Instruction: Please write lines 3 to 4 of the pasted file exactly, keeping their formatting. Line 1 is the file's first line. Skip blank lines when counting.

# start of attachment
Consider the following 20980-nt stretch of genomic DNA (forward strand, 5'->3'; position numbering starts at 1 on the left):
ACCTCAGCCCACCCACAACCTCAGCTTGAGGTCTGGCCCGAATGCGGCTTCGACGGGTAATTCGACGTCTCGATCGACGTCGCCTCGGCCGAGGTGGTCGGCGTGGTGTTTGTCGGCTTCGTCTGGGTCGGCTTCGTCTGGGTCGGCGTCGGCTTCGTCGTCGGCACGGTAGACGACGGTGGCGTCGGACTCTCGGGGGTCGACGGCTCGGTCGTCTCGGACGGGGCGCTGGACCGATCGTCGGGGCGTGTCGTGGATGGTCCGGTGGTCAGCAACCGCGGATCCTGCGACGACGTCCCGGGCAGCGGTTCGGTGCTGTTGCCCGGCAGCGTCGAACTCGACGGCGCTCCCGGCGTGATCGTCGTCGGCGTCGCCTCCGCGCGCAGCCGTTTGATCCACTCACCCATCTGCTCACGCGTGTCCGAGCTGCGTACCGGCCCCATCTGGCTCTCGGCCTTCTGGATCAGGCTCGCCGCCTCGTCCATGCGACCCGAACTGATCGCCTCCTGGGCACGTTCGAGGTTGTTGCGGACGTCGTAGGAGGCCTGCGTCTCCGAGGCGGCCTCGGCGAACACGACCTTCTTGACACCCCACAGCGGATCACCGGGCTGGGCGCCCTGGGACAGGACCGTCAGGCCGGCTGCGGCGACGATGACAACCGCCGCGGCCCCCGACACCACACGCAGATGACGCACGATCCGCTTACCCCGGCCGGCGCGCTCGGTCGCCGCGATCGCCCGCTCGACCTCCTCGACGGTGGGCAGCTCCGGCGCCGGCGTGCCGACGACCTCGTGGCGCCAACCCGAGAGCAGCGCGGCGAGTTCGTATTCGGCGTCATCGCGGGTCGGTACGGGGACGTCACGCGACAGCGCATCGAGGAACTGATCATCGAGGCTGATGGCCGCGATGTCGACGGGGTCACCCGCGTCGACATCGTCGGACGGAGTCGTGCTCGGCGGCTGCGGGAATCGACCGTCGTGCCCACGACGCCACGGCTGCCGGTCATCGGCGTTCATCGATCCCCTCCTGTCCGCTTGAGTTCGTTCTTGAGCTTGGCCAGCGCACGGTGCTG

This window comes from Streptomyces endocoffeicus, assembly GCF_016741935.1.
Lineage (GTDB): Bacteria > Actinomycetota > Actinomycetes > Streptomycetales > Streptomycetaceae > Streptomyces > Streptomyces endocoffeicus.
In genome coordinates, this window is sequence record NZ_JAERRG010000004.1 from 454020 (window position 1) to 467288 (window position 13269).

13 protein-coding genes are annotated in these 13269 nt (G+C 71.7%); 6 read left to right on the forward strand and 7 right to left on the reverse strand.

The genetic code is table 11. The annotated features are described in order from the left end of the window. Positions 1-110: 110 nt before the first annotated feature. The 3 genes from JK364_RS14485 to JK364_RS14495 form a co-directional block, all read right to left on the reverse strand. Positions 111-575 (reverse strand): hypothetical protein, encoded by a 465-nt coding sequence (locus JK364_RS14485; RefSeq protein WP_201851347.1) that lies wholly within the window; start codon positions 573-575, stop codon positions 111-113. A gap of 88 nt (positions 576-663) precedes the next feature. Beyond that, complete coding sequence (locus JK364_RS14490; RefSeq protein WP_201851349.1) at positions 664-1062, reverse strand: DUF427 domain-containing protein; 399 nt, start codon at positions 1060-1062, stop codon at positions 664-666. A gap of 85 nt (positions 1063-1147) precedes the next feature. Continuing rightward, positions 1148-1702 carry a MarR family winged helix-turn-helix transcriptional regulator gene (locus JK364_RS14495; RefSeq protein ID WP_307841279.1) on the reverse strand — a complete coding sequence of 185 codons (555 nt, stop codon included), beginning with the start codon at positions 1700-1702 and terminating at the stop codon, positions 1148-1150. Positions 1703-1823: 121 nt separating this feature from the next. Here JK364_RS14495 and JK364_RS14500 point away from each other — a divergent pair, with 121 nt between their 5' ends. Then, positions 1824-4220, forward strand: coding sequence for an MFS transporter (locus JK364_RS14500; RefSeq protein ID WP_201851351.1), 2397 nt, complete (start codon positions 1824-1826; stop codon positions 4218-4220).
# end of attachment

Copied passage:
This window comes from Streptomyces endocoffeicus, assembly GCF_016741935.1.
Lineage (GTDB): Bacteria > Actinomycetota > Actinomycetes > Streptomycetales > Streptomycetaceae > Streptomyces > Streptomyces endocoffeicus.